Sunday came too soon. Before either of us knew it, light was streaming in the bedroom windows and February 1st was here. My head played out each moment... 8am: I got your daddy off to work; 9am: I met your grandmother for breakfast; 9:45am: We did some local shopping in Skippack to get ready for your arrival: 1pm: We met your daddy for lunch in North Wales; 2pm: We went by Bed, Bath, and Beyond, and BabiesRUs to pick up things for me; 4pm: We dropped by the complex where your grandparents were moving in a week, to pick up their key; 4:30pm: Exhausted, I took a nap, where your daddy joined me, a half hour later when he arrived home; 6:30pm: Hungry, I decided to go to the grocery store to get your favorite craving. It was cold and raining. I was winded when I got back to the car and called your daddy to meet me at the front door to bring in the bags.; 7pm: Making dinner, all seems well. We joke about me turning into a pork chop since we've eaten so many during your pregnancy.; 7:30pm: Not feeling well. I feel bloated, gassy. Your daddy suggests I sit down on the couch for a few minutes to rest while he finishes dinner.; 7:40pm: A horrible pain shoots through my abdomen and I double over on the couch. Convinced I have to go to the bathroom, I hurry to the hall.; 7:45pm: No sooner do I get my pants down than my water breaks and you are in my hands. Holding you is so perfect; it's like that's what my hands are meant to do. I scream for your daddy who calls 911, as he breaks down. Perhaps, more than me, your scientist father realizes what has happened and that science has not bridged wide enough of a gap to save you. We hold you, your heart pulsing against our palms, your hands wrapping around your daddy's finger, your legs kicking and perfect. The sirens get closer and closer, and your daddy runs outside to flag them down. Soon, EMTs fill our tiny first floor bathroom. I am on the floor, while the Chief holds you, wrapping you in aluminum foil to keep you warm. Soon, more arrive and they carry us to a waiting ambulance. It's after 8pm by now. Because there is no way to hold you at my feet in the ambulance, they make the decision to cut the cord that still connects our bodies together. You are hurried to the front of the ambulance, where the Asst. Chief waves the tiniest of oxygen tubes under your little nose. You still squirm. They tell me constantly, "Your son is still with us. Don't worry. We're doing everything that we can." And they did. They worked tirelessly. I remember feeling cold; no matter how many blankets they piled on top of me, I was cold. But you were warm and that mattered more than anything. The fire chaplain arrives. He has heard the call on the radio and rushed from dinner: "Pregnant women in preterm labor with twins. Twin A has been born severely premature." While an IV is being prepped, the fire chaplain, unbeknownst to me, baptizes our son with rain water, captured in a coffee cup, while the Chief holds him. He told me later that he wasn't sure if we were Christian and if his actions were right, but he just felt that he had to do whatever he could do and worry about the consequences later. After they wrapped you back up and we waited for the helicopter that the Chief begged someone, anyone, to send (the weather, being so icy and snowy, impeded 2 of the 3 possible Medevac units), the chaplain held my hand and prayed. I don't remember what he said. I remember he put one hand on my stomach, where your sister frantically moved to and fro. I remember his kind eyes and the slight wrinkles around his mouth. But his words are lost to history. In my memory, I was driven to the fire department, a few streets over. I always thought this because I was surrounded by firemen when they moved me from the ambulance to the helicopter, but this isn't so. The entire fire department was there, but we were transported to the elementary school down the street. The Asst. Chief handed you over to the flight EMT, a 30 something man with the clearest blue eyes I have ever seen. He strapped in and continued to wave oxygen. Firemen created a canopy over me as they wheeled the stretcher to the waiting helicopter. I remember looking up as they waited to board me and seeing a young fireman, perhaps 20, crying. It was the first time I think the idea that we wouldn't all make it crossed my mind. He's crying... I thought... For us... During this time, one of the policemen who had stayed with your daddy heard over the radio that we were being transported to the Children's Hospital; your daddy took off towards Philadelphia before the helicopter was even in the air. I watched as the EMT held you. He rocked you back and forth. Our eyes would meet and he would give me a nod of his head. I remember holding my breath so many times, waiting for that nod. As we touched down at the hospital, I remember him saying "I wont leave him", and taking off as soon as the doors were opened. He ran from the heliport to the ER. Moments later, a team of nurses- nurses who weren't used to working on an adult- helped get my stretcher off the aircraft and wheeled me into the hospital. I thought I was dreaming as I was pushed passed your daddy, but it was no dream. He somehow had made it to the hospital, a good half hour to forty minutes away on a good day, in 20 minutes. He told me later that he had just arrived as I was being wheeled in. Doctors worked so hard to stop my bleeding and to stabilize your little sister. I still remember the moment that I knew you were gone. The flight EMT stood over my head. He began to cry and slowly shook his head from side to side. No. I closed my eyes. I wanted to die and be with you at that moment. He bent down and kissed my forehead before he was gone. I can still remember it, the way he smelled (spice and pine), the softness of his lips against my forehead, the brush of tears as he moved away. The Chief of EMTs told me later that he called EMS regularly to get updates on how your twin sister and I were. A nurse asked if I wanted to see you- how could I not!- and a few moments later, your father brought you to me, wrapped in a soft, clean blanket. Your right hand held your left wrist and you had a smile on your face. I reached over and touched your sweet face. Our son... Our dear, perfect, little Nicholas.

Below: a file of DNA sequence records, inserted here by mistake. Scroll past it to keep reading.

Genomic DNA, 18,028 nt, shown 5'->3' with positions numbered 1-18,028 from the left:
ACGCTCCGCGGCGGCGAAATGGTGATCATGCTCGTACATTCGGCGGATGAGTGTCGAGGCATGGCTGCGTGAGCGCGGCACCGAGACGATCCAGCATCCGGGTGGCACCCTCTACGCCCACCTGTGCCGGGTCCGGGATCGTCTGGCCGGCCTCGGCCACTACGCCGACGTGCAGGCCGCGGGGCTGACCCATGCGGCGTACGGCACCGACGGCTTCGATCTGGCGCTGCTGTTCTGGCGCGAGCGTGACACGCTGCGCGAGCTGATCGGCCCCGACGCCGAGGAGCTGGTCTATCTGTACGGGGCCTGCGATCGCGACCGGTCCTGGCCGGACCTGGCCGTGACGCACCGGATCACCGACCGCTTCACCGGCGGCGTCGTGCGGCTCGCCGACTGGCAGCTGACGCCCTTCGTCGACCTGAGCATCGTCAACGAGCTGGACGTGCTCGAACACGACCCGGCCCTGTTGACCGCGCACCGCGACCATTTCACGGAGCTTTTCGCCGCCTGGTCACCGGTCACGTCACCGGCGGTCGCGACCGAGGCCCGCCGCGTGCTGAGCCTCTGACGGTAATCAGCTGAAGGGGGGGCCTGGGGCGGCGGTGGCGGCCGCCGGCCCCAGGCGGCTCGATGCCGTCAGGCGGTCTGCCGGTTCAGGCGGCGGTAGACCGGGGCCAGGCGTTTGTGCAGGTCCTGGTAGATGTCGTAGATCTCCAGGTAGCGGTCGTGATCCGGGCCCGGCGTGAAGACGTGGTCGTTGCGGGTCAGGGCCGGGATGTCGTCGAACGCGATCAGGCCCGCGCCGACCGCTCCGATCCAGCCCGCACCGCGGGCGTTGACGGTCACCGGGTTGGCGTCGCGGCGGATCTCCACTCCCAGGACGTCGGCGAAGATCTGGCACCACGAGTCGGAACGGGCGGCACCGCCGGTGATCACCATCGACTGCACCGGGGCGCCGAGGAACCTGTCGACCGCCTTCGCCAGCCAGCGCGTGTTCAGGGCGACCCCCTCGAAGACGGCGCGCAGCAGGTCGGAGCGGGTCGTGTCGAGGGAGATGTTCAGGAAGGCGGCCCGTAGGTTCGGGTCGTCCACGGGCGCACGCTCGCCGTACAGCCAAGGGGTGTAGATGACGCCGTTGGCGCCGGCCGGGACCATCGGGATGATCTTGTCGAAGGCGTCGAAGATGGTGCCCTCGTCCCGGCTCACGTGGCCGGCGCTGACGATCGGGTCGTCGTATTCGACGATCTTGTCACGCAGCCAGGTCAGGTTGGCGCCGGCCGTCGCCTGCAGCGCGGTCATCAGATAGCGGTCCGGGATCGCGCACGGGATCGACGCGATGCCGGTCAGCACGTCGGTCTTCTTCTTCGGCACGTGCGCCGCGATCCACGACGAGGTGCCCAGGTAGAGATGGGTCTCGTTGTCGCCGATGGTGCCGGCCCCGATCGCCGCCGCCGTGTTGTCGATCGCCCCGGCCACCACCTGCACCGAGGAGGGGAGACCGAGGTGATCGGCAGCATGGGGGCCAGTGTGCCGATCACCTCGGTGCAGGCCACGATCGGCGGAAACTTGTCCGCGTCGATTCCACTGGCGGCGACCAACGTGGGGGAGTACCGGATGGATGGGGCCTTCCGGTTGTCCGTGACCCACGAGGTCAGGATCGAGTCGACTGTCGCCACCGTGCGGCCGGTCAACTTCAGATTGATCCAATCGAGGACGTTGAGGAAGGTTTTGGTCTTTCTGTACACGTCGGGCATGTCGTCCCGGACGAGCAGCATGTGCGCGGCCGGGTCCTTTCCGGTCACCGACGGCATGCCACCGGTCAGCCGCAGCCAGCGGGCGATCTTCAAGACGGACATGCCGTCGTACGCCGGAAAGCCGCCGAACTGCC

We spent much of the day holding one another, crying, laughing, remembering. Around 2pm, we decided to drive to New Jersey, where my brother-in-law is buried. We took their box with us and spent some time at the cemetery, where we even added something we felt our children would have added.